They found several small caches of mortar rounds and other ammunition, but in the words of one high-ranking officer; “Things were pretty quiet”. Then came July. The NVA began to make their presence felt with occasional mortar or recoilless rifle attacks. First, just a few shells, then progressively more and more until, said one platoon leader, at least 50 rounds a day came crashing inside the pocket size perimeter.
The gutsy cannon cockers of B Battery, 2/319th, 101st Abn. Div, A Battery 2nd 11th Arty Div. and A Battery 2nd 11th Arty, XXIV Corps, manned their guns round the clock in an attempt to silence the incoming. They averaged an hour or two of sleep each night, and racked up almost a Purple Heart apiece.
“What was it like? Did you ever crap your pants?” said a 105mm-howitzer gunner from 2/319th “The incoming just didn’t land outside (the sandbagged gun emplacements), it was hitting right inside the pits. Our guns fired 1.500 rounds the first day”.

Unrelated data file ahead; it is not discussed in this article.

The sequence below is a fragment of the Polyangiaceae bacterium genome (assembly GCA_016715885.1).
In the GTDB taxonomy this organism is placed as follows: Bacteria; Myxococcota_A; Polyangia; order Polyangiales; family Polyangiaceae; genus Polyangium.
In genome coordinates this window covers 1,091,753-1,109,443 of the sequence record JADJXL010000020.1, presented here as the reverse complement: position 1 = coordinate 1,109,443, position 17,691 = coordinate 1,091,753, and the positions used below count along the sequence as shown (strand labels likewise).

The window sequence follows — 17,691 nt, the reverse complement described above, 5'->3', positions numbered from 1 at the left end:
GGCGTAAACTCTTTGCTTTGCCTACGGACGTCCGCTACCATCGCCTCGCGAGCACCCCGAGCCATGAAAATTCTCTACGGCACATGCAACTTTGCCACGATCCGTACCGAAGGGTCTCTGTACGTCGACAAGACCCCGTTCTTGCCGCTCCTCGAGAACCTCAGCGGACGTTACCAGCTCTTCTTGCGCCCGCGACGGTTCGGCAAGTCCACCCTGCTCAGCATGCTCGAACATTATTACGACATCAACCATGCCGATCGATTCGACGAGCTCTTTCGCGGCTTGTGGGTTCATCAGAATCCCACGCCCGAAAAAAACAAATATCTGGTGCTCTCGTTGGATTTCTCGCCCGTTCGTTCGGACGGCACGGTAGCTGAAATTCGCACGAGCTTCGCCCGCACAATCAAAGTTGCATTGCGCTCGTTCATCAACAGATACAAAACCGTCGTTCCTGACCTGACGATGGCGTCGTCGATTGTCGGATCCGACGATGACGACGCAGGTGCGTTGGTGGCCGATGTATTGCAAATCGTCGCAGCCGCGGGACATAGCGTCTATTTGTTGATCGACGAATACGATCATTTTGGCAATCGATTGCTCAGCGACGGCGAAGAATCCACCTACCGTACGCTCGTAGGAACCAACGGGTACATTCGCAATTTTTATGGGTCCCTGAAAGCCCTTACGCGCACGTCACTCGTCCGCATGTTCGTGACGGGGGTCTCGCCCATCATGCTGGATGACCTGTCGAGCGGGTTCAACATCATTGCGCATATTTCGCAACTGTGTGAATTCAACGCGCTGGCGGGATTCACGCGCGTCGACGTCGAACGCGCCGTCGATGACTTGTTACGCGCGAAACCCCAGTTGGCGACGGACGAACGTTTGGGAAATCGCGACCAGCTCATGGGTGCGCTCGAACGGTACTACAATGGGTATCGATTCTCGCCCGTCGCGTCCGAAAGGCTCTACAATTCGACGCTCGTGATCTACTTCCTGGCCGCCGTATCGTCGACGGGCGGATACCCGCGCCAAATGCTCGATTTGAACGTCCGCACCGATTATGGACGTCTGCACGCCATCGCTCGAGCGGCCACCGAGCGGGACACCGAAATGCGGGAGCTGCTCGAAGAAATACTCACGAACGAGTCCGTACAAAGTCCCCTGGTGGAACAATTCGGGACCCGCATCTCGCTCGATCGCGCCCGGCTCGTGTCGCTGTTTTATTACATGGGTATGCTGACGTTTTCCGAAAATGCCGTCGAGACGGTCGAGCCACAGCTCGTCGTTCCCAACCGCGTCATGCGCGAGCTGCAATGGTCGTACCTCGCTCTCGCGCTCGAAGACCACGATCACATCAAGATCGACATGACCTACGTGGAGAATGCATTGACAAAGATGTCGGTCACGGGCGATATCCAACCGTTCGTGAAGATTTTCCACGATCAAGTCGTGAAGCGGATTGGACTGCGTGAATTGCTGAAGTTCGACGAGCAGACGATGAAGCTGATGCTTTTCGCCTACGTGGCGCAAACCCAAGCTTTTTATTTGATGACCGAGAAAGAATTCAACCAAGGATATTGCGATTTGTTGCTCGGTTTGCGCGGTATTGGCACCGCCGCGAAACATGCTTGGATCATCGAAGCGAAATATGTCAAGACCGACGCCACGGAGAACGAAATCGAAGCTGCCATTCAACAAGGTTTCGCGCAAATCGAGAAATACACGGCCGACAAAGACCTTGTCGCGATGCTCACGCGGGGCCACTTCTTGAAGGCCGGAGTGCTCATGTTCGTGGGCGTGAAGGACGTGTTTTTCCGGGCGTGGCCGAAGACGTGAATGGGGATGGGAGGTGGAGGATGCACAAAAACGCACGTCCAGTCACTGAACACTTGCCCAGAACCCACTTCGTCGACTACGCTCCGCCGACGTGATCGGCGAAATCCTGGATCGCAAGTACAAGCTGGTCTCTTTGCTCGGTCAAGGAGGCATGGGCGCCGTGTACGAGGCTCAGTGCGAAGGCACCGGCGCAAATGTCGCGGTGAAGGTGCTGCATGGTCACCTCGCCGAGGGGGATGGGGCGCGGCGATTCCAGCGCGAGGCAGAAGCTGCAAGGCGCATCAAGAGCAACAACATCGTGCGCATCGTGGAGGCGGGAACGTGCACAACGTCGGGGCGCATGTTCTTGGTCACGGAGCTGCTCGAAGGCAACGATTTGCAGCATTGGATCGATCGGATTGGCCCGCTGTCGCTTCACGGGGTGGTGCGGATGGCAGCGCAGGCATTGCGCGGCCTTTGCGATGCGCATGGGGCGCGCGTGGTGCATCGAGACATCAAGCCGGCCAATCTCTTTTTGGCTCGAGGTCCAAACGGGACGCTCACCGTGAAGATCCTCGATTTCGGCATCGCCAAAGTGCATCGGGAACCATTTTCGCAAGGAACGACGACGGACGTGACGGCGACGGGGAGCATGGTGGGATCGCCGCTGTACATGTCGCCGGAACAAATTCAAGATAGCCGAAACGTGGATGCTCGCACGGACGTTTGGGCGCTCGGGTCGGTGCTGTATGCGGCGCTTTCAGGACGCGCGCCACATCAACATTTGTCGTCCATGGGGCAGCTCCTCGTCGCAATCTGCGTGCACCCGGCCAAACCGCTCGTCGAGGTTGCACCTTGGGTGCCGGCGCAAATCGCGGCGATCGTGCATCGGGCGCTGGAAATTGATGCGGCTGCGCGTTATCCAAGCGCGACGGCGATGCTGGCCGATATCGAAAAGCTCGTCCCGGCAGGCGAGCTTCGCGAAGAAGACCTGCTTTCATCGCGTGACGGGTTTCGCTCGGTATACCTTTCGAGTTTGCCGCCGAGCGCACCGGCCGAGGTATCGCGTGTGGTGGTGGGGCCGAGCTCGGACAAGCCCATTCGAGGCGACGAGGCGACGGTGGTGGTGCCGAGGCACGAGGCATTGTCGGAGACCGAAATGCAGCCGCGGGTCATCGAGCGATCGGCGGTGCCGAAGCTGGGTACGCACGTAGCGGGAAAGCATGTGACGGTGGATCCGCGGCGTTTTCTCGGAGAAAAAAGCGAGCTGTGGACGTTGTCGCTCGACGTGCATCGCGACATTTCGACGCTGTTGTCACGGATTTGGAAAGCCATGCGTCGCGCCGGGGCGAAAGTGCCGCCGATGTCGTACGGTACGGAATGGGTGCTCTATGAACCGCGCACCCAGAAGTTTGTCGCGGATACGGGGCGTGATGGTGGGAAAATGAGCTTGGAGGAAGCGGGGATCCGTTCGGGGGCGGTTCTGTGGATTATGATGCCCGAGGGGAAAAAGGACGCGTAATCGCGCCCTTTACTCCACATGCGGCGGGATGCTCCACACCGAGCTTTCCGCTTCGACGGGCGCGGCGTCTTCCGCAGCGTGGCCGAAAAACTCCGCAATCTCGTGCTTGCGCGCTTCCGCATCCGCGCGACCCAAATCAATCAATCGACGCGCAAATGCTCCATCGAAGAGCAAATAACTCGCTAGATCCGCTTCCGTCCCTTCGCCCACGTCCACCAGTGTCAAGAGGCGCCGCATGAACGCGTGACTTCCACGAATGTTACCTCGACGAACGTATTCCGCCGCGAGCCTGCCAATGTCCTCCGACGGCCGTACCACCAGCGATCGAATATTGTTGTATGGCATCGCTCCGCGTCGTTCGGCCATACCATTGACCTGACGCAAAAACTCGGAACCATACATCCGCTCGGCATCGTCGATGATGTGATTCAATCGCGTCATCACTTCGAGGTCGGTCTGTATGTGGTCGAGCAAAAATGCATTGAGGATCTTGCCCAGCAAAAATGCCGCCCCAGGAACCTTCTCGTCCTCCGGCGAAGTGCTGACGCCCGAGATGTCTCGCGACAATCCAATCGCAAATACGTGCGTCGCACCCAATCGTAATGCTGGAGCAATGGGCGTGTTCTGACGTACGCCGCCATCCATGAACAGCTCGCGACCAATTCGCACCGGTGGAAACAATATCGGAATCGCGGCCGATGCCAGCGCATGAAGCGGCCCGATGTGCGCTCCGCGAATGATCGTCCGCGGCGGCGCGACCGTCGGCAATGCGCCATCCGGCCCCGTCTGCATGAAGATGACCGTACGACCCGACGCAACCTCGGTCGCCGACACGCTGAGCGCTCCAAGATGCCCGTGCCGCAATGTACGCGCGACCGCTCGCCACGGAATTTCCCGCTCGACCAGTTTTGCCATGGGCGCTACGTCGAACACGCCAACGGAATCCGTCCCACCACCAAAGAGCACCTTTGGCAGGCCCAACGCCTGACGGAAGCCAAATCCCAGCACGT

But on July 18th, a series of events denied Ripcord half its artillery and started the brass thinking about pulling out. A Chinook with a sling load of 105mm ammunition was hovering above Bravo Battery when enemy fire knocked it from the sky. Minutes later, the helicopter burst into flames and soon the high-explosive shells began cooking off, first one or two at a time, then bigger and bigger explosions. The men had little choice but to abandon their guns. Many hours later when the last shell had spent its explosive force, they returned to their gun pits. The once lethal cannons were so much scrap.
Before everything started going bang recalled Hinman, he and a pathfinder ran over to the downed Chinook with fire extinguishers.